ImageHave you ever come home to your dog looking a bit off? Your dog seems lethargic, anxious, possibly trying to vomit, and looks a little larger around the stomach. If this has happened to you then you probably already know the importance of bloat.

Dog’s have a tendency to become bloated after eating or drinking too much, or if they are active after eating or drinking. A bloated animal is referred to as a GDV—

gastric dilatation volvulus—if the stomach flips. If the stomach becomes distended with air or fluid than flips over, this is a true emergency! When the stomach flips, there’s no way to release the fluid and gas that has accumulated. These animals require surgery, and fast!

If the stomach is only distended with air and fluid, and not flipped, your pet should still be seem by a veterinarian because you can’t tell without an x-ray the severity of the situation. What the vet will look for is what’s referred to as the “double bubble.” This is where two gas-filled sections of the stomach appear. This is how vets know the pet has a GDV versus a gas-distended stomach.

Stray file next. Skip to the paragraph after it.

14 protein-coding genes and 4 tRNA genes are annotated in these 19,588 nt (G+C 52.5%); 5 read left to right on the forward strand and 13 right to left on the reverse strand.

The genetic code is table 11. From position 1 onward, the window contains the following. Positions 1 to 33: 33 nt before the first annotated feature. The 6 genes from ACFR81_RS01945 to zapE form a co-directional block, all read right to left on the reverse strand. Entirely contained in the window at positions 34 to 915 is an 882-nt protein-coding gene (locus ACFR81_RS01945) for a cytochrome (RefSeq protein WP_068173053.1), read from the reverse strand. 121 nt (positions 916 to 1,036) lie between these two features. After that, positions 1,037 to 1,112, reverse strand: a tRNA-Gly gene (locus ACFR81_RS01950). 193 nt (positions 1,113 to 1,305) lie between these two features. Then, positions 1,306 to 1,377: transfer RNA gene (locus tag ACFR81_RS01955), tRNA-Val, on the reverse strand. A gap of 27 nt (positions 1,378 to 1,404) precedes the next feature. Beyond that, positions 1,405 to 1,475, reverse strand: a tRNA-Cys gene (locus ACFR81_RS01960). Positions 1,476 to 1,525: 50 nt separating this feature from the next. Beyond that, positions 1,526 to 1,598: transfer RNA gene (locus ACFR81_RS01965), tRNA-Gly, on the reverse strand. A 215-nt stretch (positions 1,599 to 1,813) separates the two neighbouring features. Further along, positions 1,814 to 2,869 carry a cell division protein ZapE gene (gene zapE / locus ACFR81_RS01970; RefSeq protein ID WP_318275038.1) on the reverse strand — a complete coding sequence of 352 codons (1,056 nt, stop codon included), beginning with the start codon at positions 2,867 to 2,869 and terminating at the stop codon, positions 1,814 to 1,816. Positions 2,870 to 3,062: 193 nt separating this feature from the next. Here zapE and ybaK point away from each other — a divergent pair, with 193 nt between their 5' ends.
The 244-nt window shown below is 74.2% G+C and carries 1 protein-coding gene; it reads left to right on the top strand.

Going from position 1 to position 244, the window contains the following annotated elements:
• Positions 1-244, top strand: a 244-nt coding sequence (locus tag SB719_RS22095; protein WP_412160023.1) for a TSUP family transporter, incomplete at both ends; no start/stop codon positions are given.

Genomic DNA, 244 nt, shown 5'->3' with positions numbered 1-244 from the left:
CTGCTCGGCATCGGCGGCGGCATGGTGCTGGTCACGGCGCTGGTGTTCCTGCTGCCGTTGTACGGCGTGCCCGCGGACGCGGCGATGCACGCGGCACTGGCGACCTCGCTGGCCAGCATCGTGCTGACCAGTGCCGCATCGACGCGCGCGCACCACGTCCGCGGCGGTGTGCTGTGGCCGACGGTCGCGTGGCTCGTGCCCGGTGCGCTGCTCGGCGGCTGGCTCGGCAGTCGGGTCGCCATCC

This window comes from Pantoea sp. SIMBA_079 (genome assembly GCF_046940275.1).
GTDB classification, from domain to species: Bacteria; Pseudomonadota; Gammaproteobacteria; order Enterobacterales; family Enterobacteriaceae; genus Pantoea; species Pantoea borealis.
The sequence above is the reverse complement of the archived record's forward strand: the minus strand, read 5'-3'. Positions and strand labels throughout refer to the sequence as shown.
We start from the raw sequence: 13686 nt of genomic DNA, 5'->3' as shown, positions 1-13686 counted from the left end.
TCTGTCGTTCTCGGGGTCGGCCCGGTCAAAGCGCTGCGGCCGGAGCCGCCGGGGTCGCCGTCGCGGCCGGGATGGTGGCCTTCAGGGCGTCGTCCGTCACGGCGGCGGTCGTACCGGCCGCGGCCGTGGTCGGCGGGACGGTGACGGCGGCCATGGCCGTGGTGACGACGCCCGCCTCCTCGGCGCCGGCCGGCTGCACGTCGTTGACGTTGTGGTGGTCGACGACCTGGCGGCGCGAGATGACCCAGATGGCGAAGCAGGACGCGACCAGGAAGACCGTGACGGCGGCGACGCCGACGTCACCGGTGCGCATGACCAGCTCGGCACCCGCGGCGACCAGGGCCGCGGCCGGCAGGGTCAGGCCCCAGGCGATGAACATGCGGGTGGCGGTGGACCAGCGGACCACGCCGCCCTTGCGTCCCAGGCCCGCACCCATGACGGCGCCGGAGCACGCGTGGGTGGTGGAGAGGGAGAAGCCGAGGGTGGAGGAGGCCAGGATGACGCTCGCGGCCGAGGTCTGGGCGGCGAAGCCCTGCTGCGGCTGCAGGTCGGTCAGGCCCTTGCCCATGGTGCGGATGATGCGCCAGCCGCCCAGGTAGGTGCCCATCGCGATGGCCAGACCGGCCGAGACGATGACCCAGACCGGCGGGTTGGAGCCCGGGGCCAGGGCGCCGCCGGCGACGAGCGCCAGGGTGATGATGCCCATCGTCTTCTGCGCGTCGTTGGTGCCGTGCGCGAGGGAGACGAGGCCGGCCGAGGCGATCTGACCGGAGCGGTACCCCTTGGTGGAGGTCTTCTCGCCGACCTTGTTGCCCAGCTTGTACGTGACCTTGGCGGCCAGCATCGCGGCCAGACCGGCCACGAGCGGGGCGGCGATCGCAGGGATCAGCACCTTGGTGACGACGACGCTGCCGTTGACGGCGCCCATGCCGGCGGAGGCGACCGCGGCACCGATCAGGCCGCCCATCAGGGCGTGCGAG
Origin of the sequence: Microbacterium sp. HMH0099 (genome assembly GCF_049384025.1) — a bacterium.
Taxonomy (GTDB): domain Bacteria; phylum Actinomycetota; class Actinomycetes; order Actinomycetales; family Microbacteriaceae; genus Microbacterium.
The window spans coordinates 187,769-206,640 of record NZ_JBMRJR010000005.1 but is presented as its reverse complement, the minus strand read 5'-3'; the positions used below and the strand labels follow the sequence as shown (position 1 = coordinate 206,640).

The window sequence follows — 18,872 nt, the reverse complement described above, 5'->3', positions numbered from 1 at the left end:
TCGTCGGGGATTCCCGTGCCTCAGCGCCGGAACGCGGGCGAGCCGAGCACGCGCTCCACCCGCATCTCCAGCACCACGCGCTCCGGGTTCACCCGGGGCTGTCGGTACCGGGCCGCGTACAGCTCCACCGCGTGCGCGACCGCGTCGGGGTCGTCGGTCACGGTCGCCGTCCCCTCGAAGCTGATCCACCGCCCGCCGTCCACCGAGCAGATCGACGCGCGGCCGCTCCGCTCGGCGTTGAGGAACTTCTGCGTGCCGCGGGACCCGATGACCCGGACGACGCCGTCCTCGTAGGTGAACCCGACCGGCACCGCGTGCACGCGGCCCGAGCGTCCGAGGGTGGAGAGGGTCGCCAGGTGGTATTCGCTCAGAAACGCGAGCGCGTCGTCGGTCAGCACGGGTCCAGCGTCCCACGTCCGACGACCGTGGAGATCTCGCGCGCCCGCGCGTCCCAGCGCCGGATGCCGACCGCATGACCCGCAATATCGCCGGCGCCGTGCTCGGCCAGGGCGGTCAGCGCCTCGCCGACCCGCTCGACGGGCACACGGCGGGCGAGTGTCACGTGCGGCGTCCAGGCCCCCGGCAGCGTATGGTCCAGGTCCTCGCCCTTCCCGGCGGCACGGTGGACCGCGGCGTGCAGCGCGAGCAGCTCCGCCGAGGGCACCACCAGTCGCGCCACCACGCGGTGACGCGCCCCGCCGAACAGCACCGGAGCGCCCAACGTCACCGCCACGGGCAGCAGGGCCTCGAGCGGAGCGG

So, if it is a GDV surgery is the only cure. The vet will go in and release the gas and suture the stomach against the animal’s body wall to prevent any further flipping. If the dog doesn’t have the double bubble we still need to get the air out. Generally a tube is placed down the dog’s throat and into the stomach to release the air. This is a very safe and effective procedure.

After surgery or releasing of the air, food and water should be restricted for at least 24-36 hours. Dogs should also be under veterinary care during that time to watch for further problems.

Now, I take care of a variety of dog breeds. Deep-chested dogs like your greyhounds, great danes, labs, goldens, shepherds, collies, etc. are one’s to be careful of. Another breed many don’t think of are dachshunds. To prevent something like this from happening here are a few things you can do:

  • Feed your pet 30 minutes before or after exercise
  • Do not allow water 30 minutes before and after meals
  • Never let your pet drink a full bowl of water at one time
  • Feed multiple meals versus once a day
  • Make sure your pets food is put in a safe location

There are times when your running late, or your dog gets into a large amount of food, this happens. But doing your best to prevent bloat can save you a trip to the emergency room and a couple thousand dollars. Share your pet’s stories with me! Has your pet ever bloated?